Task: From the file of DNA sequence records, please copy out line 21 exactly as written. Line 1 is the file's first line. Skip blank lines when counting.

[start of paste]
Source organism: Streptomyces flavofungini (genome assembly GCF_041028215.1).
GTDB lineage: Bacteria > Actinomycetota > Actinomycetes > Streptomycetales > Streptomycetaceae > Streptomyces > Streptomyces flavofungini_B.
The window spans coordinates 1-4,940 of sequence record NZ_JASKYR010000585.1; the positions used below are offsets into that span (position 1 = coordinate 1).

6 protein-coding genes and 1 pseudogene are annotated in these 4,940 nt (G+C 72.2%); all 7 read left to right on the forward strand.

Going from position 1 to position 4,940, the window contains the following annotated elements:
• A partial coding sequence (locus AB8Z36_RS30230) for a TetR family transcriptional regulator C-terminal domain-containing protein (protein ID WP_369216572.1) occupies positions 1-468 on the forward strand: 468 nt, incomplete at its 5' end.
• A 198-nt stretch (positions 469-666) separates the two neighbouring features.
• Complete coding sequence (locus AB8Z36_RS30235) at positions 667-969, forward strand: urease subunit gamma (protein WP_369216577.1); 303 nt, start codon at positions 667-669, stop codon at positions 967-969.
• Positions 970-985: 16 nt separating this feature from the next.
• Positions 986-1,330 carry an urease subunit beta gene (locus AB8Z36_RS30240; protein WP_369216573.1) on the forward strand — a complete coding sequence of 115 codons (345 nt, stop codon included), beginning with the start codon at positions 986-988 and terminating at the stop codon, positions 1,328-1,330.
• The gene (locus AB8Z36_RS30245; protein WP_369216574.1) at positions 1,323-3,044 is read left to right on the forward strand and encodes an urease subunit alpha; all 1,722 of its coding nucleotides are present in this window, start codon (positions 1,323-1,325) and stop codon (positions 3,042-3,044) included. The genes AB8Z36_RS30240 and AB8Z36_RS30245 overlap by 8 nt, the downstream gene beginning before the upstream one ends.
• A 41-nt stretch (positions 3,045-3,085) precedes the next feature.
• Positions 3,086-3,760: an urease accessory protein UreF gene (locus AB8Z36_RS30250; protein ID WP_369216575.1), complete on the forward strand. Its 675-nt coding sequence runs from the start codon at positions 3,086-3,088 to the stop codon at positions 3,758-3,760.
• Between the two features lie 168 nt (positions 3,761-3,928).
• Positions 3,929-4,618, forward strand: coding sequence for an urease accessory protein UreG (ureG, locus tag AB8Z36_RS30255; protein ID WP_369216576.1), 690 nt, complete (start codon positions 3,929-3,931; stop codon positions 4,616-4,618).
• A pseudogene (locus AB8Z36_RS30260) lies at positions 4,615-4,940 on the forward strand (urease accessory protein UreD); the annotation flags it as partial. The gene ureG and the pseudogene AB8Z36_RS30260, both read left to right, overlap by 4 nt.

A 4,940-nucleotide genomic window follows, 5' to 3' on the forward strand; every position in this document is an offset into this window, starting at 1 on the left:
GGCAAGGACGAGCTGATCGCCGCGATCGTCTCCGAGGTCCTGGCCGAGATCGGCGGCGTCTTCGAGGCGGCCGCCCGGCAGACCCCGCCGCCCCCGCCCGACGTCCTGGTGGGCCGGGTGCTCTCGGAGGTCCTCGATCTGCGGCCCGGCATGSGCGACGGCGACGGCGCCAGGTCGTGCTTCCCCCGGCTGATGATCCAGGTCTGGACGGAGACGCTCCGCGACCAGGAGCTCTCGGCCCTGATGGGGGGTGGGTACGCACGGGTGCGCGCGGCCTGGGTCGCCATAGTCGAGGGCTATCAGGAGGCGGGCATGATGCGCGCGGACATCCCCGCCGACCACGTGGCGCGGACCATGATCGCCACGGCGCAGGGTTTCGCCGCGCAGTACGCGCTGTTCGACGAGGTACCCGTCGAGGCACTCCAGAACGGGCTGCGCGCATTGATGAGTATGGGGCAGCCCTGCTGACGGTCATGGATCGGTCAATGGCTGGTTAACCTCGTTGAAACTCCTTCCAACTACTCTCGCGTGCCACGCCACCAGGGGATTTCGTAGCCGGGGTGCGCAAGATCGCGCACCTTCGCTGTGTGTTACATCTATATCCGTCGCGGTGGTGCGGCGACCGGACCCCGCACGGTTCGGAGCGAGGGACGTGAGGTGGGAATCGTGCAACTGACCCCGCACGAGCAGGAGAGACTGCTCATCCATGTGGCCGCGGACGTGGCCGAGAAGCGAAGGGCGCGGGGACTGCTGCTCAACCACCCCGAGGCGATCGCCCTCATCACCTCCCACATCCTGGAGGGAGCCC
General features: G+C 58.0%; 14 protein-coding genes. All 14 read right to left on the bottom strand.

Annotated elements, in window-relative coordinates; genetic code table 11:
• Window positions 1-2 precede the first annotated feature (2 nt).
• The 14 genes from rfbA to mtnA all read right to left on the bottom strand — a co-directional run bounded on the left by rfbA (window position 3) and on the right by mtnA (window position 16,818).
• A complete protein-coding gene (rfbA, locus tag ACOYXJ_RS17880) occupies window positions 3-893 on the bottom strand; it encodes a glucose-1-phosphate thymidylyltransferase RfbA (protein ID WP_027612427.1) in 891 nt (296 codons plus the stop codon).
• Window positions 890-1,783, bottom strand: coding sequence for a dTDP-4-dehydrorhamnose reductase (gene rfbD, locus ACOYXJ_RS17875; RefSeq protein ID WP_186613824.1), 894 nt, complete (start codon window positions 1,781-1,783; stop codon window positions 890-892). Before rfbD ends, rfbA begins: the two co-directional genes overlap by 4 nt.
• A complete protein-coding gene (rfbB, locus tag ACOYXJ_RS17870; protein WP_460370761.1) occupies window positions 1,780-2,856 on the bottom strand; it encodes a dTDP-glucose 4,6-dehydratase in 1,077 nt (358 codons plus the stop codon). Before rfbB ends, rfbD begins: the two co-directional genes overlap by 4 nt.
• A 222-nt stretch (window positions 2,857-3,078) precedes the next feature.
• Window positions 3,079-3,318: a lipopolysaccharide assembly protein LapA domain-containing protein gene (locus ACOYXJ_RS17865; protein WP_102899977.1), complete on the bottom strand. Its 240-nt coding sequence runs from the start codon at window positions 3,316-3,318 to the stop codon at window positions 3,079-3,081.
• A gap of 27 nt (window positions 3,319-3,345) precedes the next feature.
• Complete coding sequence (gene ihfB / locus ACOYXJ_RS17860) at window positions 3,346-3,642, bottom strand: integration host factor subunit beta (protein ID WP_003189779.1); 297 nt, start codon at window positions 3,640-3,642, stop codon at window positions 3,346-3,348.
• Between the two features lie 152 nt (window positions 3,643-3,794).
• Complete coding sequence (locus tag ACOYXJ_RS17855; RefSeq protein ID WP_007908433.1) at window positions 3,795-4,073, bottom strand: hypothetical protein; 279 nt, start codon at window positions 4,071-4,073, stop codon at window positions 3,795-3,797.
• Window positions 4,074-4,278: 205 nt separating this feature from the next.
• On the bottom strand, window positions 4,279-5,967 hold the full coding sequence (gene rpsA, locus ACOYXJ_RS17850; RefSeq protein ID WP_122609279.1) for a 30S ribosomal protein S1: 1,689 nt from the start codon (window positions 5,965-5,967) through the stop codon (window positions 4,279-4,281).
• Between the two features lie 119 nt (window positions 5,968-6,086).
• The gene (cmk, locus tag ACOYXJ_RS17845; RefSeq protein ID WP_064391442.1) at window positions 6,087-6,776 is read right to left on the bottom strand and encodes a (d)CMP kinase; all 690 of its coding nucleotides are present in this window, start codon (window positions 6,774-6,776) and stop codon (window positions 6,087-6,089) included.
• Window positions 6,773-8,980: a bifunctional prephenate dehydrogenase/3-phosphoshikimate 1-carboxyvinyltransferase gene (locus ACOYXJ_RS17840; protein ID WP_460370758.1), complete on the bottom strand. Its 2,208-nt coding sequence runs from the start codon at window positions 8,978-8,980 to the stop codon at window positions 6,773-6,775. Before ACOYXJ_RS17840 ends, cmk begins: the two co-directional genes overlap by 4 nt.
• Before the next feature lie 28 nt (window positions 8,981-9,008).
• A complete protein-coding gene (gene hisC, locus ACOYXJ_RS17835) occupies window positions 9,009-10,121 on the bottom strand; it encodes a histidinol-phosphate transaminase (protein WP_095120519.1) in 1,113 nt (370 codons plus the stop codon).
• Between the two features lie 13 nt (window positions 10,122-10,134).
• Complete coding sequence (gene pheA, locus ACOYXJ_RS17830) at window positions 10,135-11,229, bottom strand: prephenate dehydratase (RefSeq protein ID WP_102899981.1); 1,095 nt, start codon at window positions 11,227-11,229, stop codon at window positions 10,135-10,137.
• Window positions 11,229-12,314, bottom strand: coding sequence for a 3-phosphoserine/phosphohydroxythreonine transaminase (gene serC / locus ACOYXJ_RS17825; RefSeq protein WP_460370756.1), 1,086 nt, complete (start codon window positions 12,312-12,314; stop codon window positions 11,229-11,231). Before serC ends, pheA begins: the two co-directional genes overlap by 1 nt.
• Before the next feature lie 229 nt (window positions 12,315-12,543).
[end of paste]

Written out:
• Window positions 1-2 precede the first annotated feature (2 nt).